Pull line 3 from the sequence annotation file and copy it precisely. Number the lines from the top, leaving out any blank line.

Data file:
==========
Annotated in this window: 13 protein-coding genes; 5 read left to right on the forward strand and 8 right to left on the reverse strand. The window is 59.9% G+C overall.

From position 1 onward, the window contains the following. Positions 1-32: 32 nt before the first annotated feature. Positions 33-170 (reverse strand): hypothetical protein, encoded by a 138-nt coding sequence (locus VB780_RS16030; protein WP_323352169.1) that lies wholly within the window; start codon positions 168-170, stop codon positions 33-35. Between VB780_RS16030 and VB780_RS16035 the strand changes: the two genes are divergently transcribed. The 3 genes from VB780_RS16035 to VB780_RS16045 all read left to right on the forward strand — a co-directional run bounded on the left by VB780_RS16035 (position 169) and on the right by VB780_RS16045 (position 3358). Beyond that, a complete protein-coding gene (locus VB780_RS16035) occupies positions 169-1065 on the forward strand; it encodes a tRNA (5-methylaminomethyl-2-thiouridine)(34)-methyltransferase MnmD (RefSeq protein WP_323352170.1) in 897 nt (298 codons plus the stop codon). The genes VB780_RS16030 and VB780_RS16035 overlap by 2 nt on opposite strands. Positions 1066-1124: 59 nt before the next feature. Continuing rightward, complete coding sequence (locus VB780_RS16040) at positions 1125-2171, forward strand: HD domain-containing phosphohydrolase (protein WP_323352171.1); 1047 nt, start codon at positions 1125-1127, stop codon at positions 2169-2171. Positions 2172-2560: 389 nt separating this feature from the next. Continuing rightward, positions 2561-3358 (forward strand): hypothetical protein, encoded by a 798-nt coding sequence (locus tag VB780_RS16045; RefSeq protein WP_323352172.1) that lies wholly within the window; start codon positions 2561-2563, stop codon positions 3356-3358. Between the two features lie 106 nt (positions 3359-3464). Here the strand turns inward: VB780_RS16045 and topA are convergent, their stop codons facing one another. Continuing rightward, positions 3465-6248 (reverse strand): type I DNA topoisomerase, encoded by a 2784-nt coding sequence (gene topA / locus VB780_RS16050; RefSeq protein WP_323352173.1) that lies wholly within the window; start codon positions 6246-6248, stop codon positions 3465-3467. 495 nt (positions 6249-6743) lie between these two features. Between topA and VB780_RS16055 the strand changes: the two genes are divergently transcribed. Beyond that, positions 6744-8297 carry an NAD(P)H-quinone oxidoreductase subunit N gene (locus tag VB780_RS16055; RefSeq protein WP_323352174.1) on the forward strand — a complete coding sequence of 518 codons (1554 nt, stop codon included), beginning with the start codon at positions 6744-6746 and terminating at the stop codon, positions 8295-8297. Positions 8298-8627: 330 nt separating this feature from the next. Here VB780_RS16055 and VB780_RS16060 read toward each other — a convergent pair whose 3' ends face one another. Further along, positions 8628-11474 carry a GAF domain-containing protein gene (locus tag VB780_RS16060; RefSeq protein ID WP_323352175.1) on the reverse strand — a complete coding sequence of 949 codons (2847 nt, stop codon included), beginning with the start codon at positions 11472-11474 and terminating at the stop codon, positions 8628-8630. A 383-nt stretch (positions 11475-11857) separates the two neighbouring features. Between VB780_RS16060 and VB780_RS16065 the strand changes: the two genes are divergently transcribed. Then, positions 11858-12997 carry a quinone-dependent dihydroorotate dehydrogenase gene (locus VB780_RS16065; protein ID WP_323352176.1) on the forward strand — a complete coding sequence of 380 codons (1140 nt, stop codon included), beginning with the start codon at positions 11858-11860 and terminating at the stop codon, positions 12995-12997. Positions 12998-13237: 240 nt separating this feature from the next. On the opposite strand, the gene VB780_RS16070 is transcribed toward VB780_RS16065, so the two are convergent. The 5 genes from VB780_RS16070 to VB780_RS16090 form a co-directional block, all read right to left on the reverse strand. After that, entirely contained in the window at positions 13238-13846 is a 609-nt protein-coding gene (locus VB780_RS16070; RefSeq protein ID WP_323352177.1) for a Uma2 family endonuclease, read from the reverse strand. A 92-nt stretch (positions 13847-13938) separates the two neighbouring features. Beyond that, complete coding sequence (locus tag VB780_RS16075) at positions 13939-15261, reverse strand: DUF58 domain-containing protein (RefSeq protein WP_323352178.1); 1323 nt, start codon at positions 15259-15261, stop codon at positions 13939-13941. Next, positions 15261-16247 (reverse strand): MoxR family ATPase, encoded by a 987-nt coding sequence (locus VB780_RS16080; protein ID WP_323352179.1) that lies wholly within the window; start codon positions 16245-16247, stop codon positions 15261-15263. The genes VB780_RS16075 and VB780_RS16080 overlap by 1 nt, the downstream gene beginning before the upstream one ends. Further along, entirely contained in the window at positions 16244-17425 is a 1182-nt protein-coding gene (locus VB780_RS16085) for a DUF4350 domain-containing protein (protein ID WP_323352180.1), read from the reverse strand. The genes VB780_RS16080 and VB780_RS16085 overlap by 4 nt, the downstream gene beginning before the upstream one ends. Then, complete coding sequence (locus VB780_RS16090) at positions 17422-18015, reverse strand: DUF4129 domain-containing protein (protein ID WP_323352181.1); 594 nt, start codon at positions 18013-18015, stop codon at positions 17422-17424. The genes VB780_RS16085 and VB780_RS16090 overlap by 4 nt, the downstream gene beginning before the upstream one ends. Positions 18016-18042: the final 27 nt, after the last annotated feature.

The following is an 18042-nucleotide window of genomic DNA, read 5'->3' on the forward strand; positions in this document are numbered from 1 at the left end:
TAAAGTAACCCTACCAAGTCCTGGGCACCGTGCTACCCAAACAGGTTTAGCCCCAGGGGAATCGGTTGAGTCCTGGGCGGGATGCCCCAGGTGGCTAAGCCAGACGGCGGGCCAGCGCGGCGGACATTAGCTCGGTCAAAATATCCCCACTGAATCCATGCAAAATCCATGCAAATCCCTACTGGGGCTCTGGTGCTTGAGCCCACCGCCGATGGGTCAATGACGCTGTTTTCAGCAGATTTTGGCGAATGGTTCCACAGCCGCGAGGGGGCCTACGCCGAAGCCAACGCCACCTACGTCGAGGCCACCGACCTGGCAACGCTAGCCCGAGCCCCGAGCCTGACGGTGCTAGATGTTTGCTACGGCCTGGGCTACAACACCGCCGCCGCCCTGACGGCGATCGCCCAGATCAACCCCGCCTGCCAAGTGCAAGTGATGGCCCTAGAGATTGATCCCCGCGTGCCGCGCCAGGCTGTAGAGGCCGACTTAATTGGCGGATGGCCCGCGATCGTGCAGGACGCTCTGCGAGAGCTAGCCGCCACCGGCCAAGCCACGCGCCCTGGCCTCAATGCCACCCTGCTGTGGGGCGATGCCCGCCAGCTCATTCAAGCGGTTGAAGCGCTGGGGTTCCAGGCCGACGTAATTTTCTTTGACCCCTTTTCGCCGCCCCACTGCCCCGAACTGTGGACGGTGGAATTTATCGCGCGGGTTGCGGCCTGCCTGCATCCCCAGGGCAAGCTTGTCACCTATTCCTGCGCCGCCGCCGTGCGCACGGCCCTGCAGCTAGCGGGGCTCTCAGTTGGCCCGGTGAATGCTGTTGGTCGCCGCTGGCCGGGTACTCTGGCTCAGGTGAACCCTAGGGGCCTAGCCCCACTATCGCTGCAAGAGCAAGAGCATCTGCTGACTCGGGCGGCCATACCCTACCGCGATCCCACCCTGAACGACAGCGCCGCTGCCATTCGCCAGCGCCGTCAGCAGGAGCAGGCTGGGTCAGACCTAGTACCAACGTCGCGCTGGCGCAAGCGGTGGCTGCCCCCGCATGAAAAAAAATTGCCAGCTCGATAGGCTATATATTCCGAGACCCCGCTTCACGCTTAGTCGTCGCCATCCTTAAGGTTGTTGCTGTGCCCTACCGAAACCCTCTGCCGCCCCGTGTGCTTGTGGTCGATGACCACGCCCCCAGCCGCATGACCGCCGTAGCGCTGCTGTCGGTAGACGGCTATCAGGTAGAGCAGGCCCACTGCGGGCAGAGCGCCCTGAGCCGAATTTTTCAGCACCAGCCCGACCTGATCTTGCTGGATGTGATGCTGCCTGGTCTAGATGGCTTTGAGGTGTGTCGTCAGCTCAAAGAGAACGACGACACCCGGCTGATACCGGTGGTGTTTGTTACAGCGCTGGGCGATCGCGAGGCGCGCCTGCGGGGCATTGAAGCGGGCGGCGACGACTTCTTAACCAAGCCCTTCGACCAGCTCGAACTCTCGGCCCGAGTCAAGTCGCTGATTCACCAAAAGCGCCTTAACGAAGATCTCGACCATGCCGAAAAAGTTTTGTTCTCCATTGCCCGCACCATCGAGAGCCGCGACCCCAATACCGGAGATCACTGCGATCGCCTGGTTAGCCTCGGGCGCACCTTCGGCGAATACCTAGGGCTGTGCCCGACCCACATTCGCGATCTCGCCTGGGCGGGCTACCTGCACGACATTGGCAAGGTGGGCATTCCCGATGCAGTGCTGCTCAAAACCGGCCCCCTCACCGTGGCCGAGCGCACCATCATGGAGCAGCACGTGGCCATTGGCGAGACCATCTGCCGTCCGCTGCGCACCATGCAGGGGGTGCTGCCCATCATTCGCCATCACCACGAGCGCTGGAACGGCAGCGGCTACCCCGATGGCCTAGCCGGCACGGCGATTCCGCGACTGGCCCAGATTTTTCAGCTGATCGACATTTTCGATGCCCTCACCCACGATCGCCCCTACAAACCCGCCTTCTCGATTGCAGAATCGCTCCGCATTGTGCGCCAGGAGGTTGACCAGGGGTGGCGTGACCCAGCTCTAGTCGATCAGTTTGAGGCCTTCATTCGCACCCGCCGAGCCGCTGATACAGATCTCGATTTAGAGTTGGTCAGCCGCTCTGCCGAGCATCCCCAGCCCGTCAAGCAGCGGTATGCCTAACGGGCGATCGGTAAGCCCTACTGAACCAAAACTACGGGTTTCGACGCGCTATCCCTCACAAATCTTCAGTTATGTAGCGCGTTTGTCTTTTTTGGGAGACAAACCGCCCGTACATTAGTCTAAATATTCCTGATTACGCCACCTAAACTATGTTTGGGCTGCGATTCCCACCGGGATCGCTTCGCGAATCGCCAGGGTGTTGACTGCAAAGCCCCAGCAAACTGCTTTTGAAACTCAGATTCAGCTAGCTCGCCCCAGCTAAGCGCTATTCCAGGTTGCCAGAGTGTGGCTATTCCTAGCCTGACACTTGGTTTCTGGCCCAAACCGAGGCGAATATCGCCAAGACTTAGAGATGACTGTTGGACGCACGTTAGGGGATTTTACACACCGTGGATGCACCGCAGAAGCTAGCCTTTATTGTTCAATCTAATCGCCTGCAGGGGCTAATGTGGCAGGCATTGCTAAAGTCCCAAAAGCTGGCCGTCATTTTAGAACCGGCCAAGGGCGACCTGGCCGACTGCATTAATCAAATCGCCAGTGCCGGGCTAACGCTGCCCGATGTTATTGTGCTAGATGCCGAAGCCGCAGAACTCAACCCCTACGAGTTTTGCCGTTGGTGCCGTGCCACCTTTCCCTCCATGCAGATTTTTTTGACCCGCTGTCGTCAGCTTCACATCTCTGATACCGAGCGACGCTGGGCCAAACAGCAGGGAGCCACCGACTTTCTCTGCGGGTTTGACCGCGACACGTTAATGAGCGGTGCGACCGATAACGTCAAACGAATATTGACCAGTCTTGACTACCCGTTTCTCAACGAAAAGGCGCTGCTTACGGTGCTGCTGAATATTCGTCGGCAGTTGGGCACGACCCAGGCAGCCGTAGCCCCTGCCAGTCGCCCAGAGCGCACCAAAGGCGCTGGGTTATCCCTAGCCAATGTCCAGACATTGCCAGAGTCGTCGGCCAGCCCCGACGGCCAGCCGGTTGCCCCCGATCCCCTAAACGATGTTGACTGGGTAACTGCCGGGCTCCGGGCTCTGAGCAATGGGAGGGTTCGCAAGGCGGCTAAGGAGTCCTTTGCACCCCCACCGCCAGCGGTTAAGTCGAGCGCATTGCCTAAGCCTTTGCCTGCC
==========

The following is an 18042-nucleotide window of genomic DNA, read 5'->3' on the forward strand; positions in this document are numbered from 1 at the left end: